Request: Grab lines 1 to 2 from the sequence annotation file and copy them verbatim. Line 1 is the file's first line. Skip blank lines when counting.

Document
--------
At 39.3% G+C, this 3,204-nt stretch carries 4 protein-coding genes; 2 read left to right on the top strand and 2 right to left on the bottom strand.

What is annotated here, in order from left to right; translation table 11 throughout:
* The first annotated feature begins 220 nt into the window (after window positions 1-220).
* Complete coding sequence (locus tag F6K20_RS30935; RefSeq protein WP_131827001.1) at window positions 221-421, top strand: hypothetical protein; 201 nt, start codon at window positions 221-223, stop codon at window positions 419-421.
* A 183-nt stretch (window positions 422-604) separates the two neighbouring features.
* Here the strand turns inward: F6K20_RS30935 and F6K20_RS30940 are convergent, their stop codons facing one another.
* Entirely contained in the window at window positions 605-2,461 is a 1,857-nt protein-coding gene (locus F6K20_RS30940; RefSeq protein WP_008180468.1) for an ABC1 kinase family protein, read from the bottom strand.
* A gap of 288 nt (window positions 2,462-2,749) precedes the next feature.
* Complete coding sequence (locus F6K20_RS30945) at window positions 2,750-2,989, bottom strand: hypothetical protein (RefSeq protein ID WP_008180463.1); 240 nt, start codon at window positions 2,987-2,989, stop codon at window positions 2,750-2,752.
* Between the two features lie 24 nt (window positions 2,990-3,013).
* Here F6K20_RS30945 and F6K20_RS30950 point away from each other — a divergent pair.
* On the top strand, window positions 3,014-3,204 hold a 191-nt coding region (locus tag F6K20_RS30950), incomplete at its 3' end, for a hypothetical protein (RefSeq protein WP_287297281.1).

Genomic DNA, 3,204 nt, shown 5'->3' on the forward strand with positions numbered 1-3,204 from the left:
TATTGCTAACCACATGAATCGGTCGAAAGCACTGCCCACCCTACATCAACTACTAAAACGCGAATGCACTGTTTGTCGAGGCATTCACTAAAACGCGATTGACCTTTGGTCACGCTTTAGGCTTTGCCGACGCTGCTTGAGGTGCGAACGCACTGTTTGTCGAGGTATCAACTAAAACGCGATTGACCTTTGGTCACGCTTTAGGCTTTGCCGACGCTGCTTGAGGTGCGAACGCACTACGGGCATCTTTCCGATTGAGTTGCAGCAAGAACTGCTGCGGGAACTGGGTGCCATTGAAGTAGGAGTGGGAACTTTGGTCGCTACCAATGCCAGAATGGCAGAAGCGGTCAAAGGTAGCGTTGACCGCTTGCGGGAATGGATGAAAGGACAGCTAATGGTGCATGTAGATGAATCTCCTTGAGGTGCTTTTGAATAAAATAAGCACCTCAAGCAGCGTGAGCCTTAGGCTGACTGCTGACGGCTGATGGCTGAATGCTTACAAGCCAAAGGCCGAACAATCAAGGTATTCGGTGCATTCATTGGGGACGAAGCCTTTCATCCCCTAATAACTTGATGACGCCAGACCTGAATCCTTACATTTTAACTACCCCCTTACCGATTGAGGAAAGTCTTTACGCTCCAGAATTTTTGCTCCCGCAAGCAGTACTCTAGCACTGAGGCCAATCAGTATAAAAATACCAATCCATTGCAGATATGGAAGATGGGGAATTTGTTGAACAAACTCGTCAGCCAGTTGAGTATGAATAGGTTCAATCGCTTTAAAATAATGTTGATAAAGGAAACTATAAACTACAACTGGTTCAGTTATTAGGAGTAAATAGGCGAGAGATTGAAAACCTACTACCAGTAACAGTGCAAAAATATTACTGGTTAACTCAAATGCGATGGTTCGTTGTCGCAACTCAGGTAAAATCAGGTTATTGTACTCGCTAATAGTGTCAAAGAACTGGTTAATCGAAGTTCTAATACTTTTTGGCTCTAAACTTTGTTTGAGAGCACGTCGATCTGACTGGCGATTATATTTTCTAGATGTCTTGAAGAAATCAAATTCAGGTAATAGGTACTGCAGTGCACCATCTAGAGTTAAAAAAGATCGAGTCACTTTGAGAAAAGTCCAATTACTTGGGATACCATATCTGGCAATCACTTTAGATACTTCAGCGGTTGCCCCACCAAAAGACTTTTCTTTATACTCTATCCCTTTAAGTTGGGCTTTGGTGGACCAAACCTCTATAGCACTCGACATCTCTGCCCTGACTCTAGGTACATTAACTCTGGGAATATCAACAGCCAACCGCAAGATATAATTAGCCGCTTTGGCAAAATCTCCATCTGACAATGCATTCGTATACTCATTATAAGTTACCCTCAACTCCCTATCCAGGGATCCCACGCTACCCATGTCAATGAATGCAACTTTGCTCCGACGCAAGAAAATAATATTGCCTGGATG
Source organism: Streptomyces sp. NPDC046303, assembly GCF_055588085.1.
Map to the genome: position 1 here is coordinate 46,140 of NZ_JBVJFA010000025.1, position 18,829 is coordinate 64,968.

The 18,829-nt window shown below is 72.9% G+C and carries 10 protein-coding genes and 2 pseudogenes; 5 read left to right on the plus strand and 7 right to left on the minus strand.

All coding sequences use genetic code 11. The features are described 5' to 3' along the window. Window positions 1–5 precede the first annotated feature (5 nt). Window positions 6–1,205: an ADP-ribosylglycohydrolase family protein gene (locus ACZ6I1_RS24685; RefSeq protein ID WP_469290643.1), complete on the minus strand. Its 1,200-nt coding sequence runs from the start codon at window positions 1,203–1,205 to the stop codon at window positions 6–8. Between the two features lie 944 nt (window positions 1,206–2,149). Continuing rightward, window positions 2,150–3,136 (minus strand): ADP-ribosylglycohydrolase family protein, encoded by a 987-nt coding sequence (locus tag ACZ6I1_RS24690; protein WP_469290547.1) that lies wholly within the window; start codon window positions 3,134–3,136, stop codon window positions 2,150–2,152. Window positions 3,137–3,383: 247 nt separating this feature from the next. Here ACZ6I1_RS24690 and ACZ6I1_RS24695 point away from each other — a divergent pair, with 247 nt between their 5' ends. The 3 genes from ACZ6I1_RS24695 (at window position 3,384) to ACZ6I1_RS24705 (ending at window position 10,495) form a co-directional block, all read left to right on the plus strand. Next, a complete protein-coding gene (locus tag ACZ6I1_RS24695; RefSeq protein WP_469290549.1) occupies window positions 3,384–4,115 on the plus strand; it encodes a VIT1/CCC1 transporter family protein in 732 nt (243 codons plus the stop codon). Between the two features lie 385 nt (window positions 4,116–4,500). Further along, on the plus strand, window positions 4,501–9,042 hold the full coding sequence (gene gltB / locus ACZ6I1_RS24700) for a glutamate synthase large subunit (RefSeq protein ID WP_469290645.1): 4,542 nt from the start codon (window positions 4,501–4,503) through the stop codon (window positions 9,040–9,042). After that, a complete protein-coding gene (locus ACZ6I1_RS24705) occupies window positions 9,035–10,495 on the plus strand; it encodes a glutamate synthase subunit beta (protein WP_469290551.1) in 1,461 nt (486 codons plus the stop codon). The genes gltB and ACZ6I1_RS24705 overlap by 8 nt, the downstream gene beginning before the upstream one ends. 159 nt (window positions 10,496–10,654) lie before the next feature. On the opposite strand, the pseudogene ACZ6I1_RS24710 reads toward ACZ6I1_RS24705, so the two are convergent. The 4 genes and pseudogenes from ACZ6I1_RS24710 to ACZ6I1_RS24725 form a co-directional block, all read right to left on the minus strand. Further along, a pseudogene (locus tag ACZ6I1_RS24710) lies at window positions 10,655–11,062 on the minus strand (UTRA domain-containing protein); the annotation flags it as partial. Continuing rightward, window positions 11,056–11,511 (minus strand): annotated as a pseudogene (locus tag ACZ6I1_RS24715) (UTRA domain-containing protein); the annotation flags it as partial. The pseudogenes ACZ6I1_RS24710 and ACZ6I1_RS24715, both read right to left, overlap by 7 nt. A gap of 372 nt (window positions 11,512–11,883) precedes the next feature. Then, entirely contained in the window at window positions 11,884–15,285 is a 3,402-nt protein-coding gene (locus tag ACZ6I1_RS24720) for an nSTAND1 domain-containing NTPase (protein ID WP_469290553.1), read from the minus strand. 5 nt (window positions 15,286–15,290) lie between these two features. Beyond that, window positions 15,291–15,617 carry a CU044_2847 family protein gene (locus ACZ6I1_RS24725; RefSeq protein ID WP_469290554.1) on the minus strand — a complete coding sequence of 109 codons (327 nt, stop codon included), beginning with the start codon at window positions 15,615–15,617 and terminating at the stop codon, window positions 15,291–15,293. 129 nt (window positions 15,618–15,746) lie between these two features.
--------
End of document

At 39.3% G+C, this 3,204-nt stretch carries 4 protein-coding genes; 2 read left to right on the top strand and 2 right to left on the bottom strand.

What is annotated here, in order from left to right; translation table 11 throughout: